It has a nice clean minimalist interface with basic features. But here is the kicker: It has the ability through 3rd party apps to pull in internet media and present them as if they were “channels” right alongside my actual broadcast channels. Currently, Pluto TV and Cumulus TV app are the only ones I know of that takes advantage of this (The Weather Network TV App appears to be trying to as well), but the result is pretty stunning: Internet TV side by side my antenna. Google is dangerously close to the holy grail again here and moving into internet-tv-so-easy-my-parents-can-work-it territory. I salivate imagining my Broadcast TV channels, SlingTV channels, MLB.tv games, Plex “psuedo channels” all living together in a channel surfing format. That scenario is almost guaranteed to not happen, but I see what Google is going for.

Lastly, if you aren’t quite ready cut the cord life myself, I could see this being a very cost effective method using the HDHomeRun Prime with CableCards. Depending on how many cable boxes you are using in your house, you could be paying A TON of money just to get your HD cable to your TV (Even more for DVR). By using the PRIME, you can avoid those monthly fees and even get a small refund on your bill for using CableCards. The PRIME has 3 tuners so you can have as many TVs as you want with access to the cable, but only 3 can watch at a time (You can always buy another PRIME if you need more). HDHomeRun is also coming up with a DVR solution that could cut costs as well.

As a cord-cutter, this solution is even cleaner and sleeker than the Google TV solution. It is a little less ready out of the box, but keeps things very minimalist which I appreciate. The future potential of the “Live Channels” app also has me intrigued. If you go through Ebay or Craigslist a lot of this setup can be had pretty cheaply especially with the price of the Nexus Player falling. I highly recommend trying it out and seeing if it suits your needs like it does mine.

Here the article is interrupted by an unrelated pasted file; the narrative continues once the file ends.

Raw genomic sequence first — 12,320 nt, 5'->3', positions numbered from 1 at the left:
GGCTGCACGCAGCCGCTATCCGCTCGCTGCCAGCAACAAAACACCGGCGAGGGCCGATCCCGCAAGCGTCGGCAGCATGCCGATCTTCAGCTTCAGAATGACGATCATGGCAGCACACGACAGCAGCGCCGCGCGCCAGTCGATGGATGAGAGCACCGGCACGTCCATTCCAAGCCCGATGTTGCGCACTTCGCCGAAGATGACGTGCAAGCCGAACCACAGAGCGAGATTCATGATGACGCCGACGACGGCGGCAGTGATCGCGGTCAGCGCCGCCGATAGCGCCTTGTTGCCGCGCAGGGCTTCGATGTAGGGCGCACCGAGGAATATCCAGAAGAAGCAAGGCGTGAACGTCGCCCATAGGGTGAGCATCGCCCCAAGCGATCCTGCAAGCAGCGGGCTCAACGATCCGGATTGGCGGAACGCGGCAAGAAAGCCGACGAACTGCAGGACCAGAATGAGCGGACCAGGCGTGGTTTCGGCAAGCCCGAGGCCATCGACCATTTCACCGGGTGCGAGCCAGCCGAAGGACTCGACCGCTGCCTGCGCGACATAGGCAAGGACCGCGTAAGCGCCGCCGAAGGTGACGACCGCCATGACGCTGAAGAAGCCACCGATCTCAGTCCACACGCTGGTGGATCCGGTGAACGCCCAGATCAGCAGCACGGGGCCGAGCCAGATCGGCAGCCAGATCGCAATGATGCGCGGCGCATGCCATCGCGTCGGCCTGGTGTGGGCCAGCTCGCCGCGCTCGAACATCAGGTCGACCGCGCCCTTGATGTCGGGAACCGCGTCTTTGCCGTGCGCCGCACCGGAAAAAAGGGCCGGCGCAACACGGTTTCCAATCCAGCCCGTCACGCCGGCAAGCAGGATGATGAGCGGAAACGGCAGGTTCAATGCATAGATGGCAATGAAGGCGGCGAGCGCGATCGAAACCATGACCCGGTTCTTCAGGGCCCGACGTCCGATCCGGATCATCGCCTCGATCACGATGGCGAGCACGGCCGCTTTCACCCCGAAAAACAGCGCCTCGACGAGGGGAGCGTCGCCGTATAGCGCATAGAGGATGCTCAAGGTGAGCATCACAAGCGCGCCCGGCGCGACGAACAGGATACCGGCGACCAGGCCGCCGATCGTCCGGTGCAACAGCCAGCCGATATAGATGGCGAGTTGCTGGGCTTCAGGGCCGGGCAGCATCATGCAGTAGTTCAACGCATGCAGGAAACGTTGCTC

Brian Stein

Brian Stein is a Science Teacher with a love of technology. When he is not molding young minds, he is looking out for the latest and greatest gadgets.Devices: Moto X, G Watch, Nexus 7, Chromebook, Custom Plex Server

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  • Real.Circassian

    Hi,

    Although I respect your thought of creating a guide for this, I have to say that this is only accomplishable through buying expensive hardware.

    How about a guide that would do the same, by only using a cheap TV tuner and tvheadend, which would speak more to an average person not willing to spend 100+ and trying to learn how all this stuff works through the way.

    I’ve been working on tvheadend myself for quite some time, and you can start from tvheadend repo and a sample app provided by google here: https://github.com/googlesamples/androidtv-sample-inputs/blob/master/app/src/main/res/values/strings.xml

    Believe me it ain’t that hard after all..

    Cheers.

    • Brian Stein

      Hey RC,

      Thanks for the kind words! I respect your solution as well as I feel us cordcutters are all on the same side. However, your knowledge base seems to eclipse mine. I’m also not 100% sure your solution would integrate as easily which is the point of the angle I took in my article. I also believe that the cheapest/easiest solution (if that’s what you are shooting for) is to plug your antenna right into your tv and use the input button (which I am against).

      I also disagree with the premise that the “average” cordcutter doesn’t want to spend this much money. You would think this because of the thrifty nature of cordcutters, and I tend to lean to the cheaper is better camp, but the popularity of the TabloTV and Tivo OTA products show this isn’t necessarily the case. I feel cordcutters are mindful of how much they are saving by not throwing money down the toilet with cable companies and are willing to spend a little overhead to have a nice set up that will save them money in the long run.

      Finally, the “$100s+” worth of equipment is the price of starting from scratch. The difference between your set up and my setup would be like +$30 assuming we already had an antenna, router, nexus player. Only difference is you would buy a cheap pc tv tuner and I would buy an HDHomerun Connect off ebay for <$50… What do you think?

      • Real.Circassian

        Dear Brian,

        I believe you missed my point. The main reason that I gave that advice is so that people get involved more into this TV streaming thing and show them how things work through examples and learning so they won’t depend on a product from X company to be able to stream their free TV.

        I am currently running a cheap dvb-t2 tuner on a raspberry pi2, which costed me around $50 in total, which is able to do everything(actually even more) a hdhomerun device does. These devices are also based on tvheadend software anyway, with a single advantage of having dedicated app development and thats about it.